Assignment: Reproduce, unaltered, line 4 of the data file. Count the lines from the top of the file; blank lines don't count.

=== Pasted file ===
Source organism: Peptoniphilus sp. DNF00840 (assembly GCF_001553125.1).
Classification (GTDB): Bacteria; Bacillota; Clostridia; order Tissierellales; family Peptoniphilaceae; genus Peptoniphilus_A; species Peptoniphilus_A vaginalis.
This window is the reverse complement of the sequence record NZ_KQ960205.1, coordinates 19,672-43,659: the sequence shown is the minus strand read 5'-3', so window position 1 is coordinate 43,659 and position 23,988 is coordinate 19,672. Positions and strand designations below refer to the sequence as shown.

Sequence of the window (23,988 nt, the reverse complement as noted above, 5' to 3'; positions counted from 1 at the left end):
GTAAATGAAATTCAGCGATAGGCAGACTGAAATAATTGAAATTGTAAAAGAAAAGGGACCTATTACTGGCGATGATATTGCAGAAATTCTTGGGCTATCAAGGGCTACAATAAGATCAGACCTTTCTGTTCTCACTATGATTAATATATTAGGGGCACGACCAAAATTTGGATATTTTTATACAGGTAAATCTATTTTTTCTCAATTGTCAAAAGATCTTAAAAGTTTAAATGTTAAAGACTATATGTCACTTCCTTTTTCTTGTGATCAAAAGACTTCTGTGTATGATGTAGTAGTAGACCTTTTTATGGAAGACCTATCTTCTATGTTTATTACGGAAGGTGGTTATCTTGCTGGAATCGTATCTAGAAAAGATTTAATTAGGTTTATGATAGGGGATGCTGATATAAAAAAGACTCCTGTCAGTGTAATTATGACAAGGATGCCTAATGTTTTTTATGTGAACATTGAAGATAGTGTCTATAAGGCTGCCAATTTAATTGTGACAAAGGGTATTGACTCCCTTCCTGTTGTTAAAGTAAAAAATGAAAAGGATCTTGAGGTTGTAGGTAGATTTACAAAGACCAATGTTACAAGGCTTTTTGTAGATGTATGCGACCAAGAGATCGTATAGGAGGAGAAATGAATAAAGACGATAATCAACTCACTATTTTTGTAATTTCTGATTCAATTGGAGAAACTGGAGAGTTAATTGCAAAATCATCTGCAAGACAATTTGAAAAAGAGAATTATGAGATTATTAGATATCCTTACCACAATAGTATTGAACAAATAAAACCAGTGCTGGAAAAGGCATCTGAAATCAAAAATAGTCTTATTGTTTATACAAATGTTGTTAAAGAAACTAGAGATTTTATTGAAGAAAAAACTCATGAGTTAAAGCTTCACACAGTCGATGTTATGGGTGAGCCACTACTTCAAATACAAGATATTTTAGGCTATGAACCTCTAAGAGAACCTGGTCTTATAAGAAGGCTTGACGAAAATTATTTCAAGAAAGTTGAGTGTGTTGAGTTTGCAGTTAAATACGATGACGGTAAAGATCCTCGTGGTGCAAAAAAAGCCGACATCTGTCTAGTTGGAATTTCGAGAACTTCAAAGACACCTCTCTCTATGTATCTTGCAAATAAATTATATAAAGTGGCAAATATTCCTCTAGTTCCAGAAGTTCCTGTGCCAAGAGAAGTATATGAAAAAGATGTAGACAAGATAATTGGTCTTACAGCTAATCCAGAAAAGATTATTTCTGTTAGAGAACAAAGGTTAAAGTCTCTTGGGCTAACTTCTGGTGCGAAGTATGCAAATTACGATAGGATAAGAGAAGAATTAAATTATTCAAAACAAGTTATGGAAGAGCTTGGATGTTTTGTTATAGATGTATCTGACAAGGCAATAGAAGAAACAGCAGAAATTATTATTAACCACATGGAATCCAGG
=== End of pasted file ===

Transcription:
Sequence of the window (23,988 nt, the reverse complement as noted above, 5' to 3'; positions counted from 1 at the left end):